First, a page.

An eruption would disrupt the Earth’s balance of atmospheric gases and reduce the ozone levels significantly.

An eruption of the caldera would produce prodigious amounts of ozone that would greatly influence the Earth’s climate.

It could erupt and cover much of the western US with volcanic dust and ash.

The threat is basically limited to the tourism of the area. An eruption could disrupt the groundwater structure and cause many of the popular thermal features to shut down or become erratic.

2.77 points

QUESTION 20

1. Mt St Helens had a very explosive eruption in 1980 that was followed by numerous smaller eruptions and the buildup of a basaltic dome in its vent. What was responsible for its initial violence and subsequent lesser eruptions?

A magma surge forced the initial violent eruption. That surge depleted the magma reservoir beneath the surface that resulted in weaker eruptions.

crystallization and cooling of the magma

differentiation of the magma body below

melting glacial ice mixed with the magma to produce the initial explosion, but also cooled the magma so later eruptions were limited

2.77 points

QUESTION 21

1. How did the second eruption (the ring eruption) of Mt Mazama create Crater Lake?

The ring eruption blasted the summit of the volcano leaving the depression now occupied by crater lake.

The ring eruption was created by the collapse of the summit to form the caldera that is now occupied by Crater Lake.

The ring eruption was a series of eruptions around the summit of Mt Mazama. The buildup of volcanic rocks from these eruptions created a central basin that is now the area of Crater Lake.

2.77 points

QUESTION 22

1. Why is Crater Lake one of the clearest lakes in the world?

The drainage is, for the most part, away from the lake. Streams flow down the outer flanks of the volcano instead of into the lake.

The water is the result of the cooling of the magma body. Water escapes the cooling magma and accumulates in the caldera. Although the lake is very clear, it is also very acidic.

The volcanic rocks around the lake consist of very durable volcanic glass and do not contribute sediment to make the lake muddy.

The lake received its water only from clean groundwater springs.

2.77 points

QUESTION 23

1. Aside from size, what is the main difference between shield and cinder cones?

The lava of the shield cones is much cooler than that of the cinder cones.

The only difference between the two types of volcanoes is the size.

The lava of the cinder cones is full of volatiles (gases)

The lava of the cinder cones has a great deal more silica.

2.77 points

QUESTION 24

1. Economically speaking, of what value are cinder cones?

They are a source of geothermal energy.

They often contain valuable minerals like peridot and sapphires.

They are a source of cinders for construction.

The cinders are used in the manufacture of glass.

2.77 points

QUESTION 25

1. Why is a pyroclastic flow so dangerous?

It is very hot.

It moves down the flank of the volcano very rapidly.

It contains no oxygen

All of the above.

2.77 points

QUESTION 26

1. What type of rock results from a pyroclastic flow.

granite and a little diorite

volcanic tuff or simply ash and cinders

any of these choices

obsidian and basalt

2.77 points

QUESTION 27

1. The Columbia River Basalt Flood is a huge accumulation of basalt that represents about 1 million years of eruptions. What was the source of this deluge of basalt?

A supervolcano in eastern Washington created the flows.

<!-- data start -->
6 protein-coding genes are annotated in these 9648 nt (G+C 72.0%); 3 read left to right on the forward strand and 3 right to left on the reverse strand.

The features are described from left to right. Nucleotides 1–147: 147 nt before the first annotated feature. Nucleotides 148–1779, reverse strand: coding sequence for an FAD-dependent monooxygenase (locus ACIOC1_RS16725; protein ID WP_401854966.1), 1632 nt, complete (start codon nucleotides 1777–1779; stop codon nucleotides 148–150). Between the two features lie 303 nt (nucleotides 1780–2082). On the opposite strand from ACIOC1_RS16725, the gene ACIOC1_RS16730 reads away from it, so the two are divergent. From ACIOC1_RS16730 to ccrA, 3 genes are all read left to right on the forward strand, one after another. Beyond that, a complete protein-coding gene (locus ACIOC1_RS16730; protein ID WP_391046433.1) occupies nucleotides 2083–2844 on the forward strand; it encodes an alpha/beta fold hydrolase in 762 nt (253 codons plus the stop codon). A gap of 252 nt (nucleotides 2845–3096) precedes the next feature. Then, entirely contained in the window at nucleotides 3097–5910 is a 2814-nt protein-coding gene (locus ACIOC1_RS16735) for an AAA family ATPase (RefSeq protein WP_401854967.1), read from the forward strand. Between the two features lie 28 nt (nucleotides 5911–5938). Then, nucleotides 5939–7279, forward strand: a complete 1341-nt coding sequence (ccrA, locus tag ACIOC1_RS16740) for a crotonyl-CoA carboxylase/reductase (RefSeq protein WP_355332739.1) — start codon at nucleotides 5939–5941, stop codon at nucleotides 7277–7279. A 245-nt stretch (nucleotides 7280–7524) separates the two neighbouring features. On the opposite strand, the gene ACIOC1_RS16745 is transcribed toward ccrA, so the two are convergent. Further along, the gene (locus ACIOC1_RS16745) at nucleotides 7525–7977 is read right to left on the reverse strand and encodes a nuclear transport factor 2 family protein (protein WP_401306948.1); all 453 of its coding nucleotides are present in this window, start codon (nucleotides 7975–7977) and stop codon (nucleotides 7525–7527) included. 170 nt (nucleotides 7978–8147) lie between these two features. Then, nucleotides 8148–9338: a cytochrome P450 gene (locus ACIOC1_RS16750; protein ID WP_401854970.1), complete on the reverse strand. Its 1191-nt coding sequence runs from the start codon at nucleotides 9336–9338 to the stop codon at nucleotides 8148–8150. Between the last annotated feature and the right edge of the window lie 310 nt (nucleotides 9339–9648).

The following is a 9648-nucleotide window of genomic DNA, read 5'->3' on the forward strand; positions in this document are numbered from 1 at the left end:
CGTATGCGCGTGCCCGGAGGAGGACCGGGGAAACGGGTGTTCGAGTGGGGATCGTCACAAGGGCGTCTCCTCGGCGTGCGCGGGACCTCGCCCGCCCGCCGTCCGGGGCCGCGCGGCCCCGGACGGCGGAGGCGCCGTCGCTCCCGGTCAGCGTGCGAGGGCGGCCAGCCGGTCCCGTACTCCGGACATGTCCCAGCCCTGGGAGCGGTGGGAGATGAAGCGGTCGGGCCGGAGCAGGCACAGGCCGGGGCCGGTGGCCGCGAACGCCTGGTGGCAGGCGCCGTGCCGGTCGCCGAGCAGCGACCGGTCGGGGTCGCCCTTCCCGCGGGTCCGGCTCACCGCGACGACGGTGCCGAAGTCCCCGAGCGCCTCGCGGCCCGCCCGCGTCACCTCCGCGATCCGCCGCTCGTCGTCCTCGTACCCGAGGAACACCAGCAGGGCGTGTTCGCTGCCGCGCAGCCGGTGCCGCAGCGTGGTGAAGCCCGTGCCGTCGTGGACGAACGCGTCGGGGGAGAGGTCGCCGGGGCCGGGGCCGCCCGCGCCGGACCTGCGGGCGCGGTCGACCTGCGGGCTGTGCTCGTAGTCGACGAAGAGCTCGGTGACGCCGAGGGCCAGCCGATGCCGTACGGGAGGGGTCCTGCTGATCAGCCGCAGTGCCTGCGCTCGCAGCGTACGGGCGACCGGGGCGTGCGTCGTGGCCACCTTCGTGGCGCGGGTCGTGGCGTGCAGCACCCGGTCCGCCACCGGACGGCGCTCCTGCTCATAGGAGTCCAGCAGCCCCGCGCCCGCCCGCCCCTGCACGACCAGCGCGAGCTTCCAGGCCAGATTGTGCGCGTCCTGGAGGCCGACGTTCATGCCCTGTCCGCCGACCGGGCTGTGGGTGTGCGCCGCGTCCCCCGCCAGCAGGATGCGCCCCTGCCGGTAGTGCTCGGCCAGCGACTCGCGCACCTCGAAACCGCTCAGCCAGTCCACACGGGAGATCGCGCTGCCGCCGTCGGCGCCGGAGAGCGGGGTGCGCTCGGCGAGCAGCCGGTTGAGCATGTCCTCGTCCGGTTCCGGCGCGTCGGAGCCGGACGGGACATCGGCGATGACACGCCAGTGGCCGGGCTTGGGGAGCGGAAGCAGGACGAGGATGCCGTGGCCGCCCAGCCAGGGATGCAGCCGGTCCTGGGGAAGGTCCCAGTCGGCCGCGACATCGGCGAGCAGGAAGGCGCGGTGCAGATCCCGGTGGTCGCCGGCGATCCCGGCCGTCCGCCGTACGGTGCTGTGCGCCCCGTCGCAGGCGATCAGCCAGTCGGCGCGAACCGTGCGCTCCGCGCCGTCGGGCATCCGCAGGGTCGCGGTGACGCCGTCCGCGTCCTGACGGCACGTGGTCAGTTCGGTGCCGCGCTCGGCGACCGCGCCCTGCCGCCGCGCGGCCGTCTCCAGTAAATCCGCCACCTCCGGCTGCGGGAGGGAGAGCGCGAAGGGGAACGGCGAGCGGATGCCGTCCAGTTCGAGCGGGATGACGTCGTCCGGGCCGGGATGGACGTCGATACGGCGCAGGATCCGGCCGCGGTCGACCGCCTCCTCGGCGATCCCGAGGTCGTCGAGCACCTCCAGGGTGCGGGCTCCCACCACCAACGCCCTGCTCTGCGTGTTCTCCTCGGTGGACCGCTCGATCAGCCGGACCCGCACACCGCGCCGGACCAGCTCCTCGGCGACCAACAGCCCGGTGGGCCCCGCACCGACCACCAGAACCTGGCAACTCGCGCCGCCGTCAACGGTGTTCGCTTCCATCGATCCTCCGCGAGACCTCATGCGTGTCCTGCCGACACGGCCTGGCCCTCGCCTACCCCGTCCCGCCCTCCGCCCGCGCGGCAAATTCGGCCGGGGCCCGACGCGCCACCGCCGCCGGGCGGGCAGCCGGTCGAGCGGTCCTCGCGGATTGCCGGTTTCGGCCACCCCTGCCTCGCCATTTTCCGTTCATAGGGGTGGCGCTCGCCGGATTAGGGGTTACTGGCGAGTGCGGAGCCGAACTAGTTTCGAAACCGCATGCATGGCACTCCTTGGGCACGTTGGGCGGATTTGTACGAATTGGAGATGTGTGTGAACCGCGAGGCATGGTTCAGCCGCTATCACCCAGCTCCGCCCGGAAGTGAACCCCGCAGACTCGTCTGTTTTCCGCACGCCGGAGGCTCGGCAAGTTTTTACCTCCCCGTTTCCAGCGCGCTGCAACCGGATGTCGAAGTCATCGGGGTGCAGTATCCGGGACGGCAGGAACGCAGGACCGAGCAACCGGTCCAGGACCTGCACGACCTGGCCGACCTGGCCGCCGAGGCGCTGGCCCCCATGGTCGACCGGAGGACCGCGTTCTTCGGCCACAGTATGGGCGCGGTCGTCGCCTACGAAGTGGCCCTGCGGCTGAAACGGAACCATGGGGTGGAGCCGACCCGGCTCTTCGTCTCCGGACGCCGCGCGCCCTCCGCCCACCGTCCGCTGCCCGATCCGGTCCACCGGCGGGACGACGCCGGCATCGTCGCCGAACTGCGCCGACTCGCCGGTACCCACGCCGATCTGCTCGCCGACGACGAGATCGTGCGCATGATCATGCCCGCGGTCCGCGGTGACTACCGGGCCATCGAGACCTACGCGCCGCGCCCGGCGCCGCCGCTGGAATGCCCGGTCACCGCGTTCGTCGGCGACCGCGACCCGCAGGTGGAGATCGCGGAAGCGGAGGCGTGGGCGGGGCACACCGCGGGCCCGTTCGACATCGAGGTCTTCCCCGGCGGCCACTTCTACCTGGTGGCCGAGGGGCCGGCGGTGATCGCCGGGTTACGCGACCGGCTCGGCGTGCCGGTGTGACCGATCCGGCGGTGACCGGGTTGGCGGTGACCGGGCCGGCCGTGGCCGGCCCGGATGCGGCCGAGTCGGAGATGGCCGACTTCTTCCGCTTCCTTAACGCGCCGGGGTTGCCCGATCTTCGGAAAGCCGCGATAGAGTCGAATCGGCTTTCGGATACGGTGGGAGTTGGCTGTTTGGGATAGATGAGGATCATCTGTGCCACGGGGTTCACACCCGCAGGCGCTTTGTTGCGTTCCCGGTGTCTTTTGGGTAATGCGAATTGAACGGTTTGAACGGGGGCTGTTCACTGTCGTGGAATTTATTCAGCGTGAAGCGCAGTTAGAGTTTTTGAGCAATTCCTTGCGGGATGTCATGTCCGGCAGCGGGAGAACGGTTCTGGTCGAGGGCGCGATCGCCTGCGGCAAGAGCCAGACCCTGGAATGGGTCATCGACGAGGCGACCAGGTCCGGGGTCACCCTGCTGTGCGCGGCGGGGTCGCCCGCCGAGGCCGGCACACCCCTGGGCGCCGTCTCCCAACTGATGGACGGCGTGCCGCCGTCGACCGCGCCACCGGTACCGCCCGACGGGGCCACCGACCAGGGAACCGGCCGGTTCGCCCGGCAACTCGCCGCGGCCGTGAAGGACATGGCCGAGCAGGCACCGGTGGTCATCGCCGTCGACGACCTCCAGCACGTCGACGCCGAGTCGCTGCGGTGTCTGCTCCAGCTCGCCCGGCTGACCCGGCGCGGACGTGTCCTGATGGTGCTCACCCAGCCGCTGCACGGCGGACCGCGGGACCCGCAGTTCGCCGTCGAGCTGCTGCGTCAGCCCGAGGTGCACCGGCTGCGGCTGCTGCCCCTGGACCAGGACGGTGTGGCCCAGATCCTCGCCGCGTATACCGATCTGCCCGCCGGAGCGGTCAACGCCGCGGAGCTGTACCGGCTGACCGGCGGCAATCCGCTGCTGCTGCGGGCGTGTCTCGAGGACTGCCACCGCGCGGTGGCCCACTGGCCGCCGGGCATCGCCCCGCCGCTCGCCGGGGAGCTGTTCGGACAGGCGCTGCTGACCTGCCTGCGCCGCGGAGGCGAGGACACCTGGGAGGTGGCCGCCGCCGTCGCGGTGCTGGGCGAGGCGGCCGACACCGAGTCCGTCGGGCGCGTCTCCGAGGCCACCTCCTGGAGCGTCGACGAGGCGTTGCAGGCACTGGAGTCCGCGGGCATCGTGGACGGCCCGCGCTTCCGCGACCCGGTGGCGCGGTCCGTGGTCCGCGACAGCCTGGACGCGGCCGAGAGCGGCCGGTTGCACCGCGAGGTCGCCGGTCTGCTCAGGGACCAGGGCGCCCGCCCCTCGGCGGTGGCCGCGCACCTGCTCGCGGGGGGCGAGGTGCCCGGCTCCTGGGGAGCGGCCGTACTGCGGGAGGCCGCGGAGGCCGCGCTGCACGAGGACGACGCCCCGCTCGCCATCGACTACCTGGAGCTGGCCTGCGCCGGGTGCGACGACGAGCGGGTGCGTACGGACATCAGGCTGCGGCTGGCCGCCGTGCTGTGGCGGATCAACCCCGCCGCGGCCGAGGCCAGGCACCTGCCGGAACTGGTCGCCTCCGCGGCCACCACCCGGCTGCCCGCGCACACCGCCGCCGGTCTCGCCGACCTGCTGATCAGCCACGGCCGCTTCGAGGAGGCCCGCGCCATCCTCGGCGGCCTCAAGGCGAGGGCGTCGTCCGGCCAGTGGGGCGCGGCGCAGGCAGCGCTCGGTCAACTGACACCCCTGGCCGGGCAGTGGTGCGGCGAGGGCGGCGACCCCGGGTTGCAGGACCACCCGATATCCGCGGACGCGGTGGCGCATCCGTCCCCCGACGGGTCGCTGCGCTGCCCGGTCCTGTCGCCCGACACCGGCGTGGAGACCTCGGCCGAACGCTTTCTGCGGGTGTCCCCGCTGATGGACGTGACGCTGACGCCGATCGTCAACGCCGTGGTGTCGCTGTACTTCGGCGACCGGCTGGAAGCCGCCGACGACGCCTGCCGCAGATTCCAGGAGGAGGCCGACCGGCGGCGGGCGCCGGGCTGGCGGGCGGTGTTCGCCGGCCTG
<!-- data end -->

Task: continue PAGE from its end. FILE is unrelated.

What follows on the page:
Most likely the basalt was erupted from a series of fissures situated over a mantle plume.

The flows were the result of an asteroid impact. The heat of the impact created an abundance of molten rock.

The basalt came from a very active downward plunge of the Juan de Fuca Plate off the west coast of North America.

2.77 points

QUESTION 28

1. An intrusion that cuts across existing rocks is called a

Sill

Dike

Laccolith

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QUESTION 29

1. An intrusion that is parallel to the rocks into which it intrudes is which of the following?

Sill

Batholith

Stock

Volcanic Pipe or Neck

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QUESTION 30

1. The biggest of the igneous intrusions.

Batholith

Sill

Stock

Dike

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QUESTION 31

1. This type of intrusion forms the cores of mountain ranges.

Sill

Batholith

Dike

Laccolith

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QUESTION 32

1. The central peak of Shiprock in New Mexico is a

Dike

Laccolith

Stock

Volcanic neck (or pipe)

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QUESTION 33

1. Mt Rushmore, South Dakota is a great exmaple of a

batholith

monolith

laccolith

pacholith

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QUESTION 34

1. How does columnar jointing form?

Crystallization forms the huge columns.

The alignment of platy minerals.

Cooling of the rock and the resulting contraction.

The release of volatiles from the lava or magma.

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QUESTION 35

1. How is a basaltic sill distinguished from a buried basaltic lava flow in the field? (In the "field" means out in nature.)

Lava flows consist of a more solid type of basalt while the sills may contain an abundance of gas pockets.

Sills are always horizontal while lava flows can form at many different angles.

Lava flows will not develop columnar jointing while sills will.

The sill will have a baked layer above and below it while the lava flow will bake only the layer below it.

2.77 points

QUESTION 36

1. What is the “problem with pegmatites” at Mt Rushmore, South Dakota?

The pegmatites are avenues for toxic volatiles associated with the parent magma body. As a result, they pose a risk to park visitors.

They are of economic importance because of the valuable minerals they contain. The mountain and its pegmatites are threatened by mining companies.

The problem is only cosmetic. Close-up views of the sculpted faces show the pegmatite veins and many visitors consider them unattractive.

The pegmatites are zones of weakness as they formed along cracks in the granite.

Tags dependent magma viscosity question points volcano eruption magma eruptions cones lake lava flows theyare flow shieldcone type rocks volatiles volcanoes crater rock created result cinder viscosity aociated sill summit cindercone basalt compositecone form